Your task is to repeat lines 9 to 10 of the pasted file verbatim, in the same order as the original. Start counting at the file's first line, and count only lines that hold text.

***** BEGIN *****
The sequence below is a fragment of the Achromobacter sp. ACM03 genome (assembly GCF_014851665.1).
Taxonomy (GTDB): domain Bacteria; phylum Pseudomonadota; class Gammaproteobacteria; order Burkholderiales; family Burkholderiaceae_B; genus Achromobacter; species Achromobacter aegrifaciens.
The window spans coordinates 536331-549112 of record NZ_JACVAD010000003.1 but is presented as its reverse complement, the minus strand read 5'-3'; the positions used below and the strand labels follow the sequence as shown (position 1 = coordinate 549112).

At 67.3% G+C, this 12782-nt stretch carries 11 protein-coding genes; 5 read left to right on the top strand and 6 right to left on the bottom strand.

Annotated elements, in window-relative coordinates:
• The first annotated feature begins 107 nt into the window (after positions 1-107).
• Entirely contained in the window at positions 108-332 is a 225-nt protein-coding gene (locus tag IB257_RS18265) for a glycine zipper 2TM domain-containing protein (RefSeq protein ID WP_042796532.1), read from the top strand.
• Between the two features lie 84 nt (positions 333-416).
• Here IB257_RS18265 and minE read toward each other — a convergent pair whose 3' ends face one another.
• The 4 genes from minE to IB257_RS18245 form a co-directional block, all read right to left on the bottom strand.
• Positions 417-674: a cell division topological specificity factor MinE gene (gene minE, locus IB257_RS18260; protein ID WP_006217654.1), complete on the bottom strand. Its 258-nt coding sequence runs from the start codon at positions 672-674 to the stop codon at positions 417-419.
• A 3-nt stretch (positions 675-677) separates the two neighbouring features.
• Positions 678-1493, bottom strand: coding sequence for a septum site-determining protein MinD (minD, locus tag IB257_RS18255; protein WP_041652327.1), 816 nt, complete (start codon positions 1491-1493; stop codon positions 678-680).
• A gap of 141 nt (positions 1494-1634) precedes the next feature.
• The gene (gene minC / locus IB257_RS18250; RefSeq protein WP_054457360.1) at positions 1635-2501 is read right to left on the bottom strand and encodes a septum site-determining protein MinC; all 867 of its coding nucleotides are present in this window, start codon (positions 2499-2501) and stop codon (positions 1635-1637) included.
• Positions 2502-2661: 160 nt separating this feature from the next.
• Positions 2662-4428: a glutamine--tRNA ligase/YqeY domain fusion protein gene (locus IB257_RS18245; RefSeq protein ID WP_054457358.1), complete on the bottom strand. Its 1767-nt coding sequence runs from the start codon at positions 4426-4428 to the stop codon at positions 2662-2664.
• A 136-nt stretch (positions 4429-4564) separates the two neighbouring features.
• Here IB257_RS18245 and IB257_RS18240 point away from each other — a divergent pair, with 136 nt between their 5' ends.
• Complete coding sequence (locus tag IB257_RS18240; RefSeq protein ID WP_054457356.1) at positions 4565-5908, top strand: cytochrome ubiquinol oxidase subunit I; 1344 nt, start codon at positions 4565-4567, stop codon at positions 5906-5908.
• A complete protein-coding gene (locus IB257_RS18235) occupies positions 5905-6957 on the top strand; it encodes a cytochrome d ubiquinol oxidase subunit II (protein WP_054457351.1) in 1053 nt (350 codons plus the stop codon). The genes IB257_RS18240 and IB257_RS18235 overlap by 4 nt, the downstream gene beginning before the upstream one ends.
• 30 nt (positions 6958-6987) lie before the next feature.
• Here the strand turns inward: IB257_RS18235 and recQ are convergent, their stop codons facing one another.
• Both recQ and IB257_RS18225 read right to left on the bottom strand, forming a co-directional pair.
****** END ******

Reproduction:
• Here IB257_RS18265 and minE read toward each other — a convergent pair whose 3' ends face one another.
• The 4 genes from minE to IB257_RS18245 form a co-directional block, all read right to left on the bottom strand.